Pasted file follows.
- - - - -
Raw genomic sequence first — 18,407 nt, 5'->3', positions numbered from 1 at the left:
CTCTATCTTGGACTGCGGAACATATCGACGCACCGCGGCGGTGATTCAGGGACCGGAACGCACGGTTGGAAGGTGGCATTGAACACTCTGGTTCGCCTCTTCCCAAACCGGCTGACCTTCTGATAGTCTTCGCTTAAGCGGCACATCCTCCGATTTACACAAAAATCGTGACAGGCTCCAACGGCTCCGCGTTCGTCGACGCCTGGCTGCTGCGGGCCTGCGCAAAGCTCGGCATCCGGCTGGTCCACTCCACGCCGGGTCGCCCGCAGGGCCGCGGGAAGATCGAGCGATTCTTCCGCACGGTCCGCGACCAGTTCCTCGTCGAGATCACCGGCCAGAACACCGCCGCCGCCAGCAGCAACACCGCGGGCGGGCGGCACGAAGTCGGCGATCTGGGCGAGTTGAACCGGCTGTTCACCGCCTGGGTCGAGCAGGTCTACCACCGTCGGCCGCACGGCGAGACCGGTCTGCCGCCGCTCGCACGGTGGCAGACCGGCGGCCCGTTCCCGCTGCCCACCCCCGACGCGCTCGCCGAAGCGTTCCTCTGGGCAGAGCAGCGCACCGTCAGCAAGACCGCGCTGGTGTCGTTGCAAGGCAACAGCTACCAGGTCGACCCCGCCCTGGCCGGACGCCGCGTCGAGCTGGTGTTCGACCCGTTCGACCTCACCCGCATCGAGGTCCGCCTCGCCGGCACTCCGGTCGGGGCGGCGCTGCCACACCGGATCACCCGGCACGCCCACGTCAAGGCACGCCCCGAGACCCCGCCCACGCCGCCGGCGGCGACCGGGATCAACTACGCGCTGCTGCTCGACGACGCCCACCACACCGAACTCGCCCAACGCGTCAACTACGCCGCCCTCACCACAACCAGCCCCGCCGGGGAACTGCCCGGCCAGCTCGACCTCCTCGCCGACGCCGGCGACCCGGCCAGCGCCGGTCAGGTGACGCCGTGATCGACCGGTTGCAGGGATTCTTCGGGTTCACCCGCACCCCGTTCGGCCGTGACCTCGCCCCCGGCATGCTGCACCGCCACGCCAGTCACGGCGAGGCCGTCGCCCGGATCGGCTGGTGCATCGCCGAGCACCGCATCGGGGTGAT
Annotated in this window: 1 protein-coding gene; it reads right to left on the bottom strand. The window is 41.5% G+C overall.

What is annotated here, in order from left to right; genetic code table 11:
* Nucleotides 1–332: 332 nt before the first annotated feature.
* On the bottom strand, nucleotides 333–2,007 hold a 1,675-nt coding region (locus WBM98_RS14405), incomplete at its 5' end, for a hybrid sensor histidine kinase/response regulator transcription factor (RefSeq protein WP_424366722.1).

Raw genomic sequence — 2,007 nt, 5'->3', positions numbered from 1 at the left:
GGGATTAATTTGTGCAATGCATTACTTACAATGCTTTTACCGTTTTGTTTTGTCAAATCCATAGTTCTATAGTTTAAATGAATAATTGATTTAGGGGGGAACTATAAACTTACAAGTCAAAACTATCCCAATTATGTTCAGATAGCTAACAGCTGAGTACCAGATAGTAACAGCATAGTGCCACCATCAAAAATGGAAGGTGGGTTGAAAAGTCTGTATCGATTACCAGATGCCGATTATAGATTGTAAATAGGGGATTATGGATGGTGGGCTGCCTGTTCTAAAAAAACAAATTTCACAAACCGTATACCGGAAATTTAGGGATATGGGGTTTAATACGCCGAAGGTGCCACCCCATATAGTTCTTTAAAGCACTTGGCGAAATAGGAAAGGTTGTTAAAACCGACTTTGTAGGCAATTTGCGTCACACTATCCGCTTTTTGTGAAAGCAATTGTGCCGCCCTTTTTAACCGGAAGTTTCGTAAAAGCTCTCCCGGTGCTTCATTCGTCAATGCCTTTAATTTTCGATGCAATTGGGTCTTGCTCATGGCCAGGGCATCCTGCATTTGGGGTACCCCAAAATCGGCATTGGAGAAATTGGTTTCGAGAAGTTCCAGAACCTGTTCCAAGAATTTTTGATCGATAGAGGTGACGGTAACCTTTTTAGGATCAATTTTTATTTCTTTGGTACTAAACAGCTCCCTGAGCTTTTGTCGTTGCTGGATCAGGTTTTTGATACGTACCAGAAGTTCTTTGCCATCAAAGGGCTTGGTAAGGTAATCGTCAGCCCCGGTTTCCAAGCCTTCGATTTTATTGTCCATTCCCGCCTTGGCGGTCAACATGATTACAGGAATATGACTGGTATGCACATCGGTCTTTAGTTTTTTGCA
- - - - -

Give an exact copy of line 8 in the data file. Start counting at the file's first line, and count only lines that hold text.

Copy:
GGGATTAATTTGTGCAATGCATTACTTACAATGCTTTTACCGTTTTGTTTTGTCAAATCCATAGTTCTATAGTTTAAATGAATAATTGATTTAGGGGGGAACTATAAACTTACAAGTCAAAACTATCCCAATTATGTTCAGATAGCTAACAGCTGAGTACCAGATAGTAACAGCATAGTGCCACCATCAAAAATGGAAGGTGGGTTGAAAAGTCTGTATCGATTACCAGATGCCGATTATAGATTGTAAATAGGGGATTATGGATGGTGGGCTGCCTGTTCTAAAAAAACAAATTTCACAAACCGTATACCGGAAATTTAGGGATATGGGGTTTAATACGCCGAAGGTGCCACCCCATATAGTTCTTTAAAGCACTTGGCGAAATAGGAAAGGTTGTTAAAACCGACTTTGTAGGCAATTTGCGTCACACTATCCGCTTTTTGTGAAAGCAATTGTGCCGCCCTTTTTAACCGGAAGTTTCGTAAAAGCTCTCCCGGTGCTTCATTCGTCAATGCCTTTAATTTTCGATGCAATTGGGTCTTGCTCATGGCCAGGGCATCCTGCATTTGGGGTACCCCAAAATCGGCATTGGAGAAATTGGTTTCGAGAAGTTCCAGAACCTGTTCCAAGAATTTTTGATCGATAGAGGTGACGGTAACCTTTTTAGGATCAATTTTTATTTCTTTGGTACTAAACAGCTCCCTGAGCTTTTGTCGTTGCTGGATCAGGTTTTTGATACGTACCAGAAGTTCTTTGCCATCAAAGGGCTTGGTAAGGTAATCGTCAGCCCCGGTTTCCAAGCCTTCGATTTTATTGTCCATTCCCGCCTTGGCGGTCAACATGATTACAGGAATATGACTGGTATGCACATCGGTCTTTAGTTTTTTGCA